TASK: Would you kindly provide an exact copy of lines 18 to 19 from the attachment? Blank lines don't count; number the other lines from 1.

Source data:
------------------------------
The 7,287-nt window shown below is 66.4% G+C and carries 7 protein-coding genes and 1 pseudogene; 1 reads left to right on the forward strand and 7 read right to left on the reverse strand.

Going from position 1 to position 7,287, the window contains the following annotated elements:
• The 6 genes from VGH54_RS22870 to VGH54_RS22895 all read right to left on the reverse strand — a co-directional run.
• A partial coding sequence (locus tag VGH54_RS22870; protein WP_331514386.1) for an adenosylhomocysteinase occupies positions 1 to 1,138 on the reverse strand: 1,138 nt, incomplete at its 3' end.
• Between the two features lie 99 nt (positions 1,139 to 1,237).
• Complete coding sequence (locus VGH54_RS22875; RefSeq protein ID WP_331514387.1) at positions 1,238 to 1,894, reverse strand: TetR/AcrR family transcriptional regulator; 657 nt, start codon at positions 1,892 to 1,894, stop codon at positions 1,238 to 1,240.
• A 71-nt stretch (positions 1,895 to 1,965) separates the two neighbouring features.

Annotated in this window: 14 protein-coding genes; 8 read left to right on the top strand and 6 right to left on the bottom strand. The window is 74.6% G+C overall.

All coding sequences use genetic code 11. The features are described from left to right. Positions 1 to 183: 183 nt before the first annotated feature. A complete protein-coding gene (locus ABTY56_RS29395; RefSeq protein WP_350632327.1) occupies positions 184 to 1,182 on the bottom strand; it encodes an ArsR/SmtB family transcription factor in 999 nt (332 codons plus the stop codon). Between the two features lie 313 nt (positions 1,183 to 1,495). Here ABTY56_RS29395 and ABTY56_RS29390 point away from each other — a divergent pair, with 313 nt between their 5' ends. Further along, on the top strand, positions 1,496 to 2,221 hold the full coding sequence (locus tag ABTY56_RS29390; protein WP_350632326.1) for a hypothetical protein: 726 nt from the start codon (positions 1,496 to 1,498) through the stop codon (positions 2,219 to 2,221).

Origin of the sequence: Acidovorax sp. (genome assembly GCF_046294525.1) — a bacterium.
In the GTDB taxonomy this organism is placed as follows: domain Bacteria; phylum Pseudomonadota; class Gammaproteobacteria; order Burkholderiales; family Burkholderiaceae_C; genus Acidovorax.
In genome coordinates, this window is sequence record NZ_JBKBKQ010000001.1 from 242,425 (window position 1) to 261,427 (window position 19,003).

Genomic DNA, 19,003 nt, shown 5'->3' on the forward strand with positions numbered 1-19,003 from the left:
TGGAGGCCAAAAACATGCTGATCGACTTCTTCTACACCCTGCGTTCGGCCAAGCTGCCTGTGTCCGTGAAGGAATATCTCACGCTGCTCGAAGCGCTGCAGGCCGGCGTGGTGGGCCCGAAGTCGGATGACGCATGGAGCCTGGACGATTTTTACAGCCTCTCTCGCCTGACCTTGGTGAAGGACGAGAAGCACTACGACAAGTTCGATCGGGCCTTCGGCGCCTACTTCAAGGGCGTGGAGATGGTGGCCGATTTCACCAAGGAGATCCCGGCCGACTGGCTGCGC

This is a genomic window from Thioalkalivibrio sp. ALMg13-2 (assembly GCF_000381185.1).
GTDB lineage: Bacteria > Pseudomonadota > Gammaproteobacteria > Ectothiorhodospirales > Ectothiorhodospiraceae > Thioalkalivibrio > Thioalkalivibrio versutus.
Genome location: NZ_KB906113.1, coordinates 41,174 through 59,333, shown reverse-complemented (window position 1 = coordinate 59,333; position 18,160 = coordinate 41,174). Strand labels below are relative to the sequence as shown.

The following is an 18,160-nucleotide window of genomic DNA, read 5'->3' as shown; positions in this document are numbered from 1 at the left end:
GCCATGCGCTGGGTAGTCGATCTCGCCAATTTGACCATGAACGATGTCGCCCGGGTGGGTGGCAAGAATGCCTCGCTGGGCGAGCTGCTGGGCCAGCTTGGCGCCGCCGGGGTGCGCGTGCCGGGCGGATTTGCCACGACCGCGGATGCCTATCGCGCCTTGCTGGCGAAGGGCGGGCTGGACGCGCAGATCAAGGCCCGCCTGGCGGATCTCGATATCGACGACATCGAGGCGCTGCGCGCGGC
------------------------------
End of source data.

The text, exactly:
The following is an 18,160-nucleotide window of genomic DNA, read 5'->3' as shown; positions in this document are numbered from 1 at the left end:
GCCATGCGCTGGGTAGTCGATCTCGCCAATTTGACCATGAACGATGTCGCCCGGGTGGGTGGCAAGAATGCCTCGCTGGGCGAGCTGCTGGGCCAGCTTGGCGCCGCCGGGGTGCGCGTGCCGGGCGGATTTGCCACGACCGCGGATGCCTATCGCGCCTTGCTGGCGAAGGGCGGGCTGGACGCGCAGATCAAGGCCCGCCTGGCGGATCTCGATATCGACGACATCGAGGCGCTGCGCGCGGC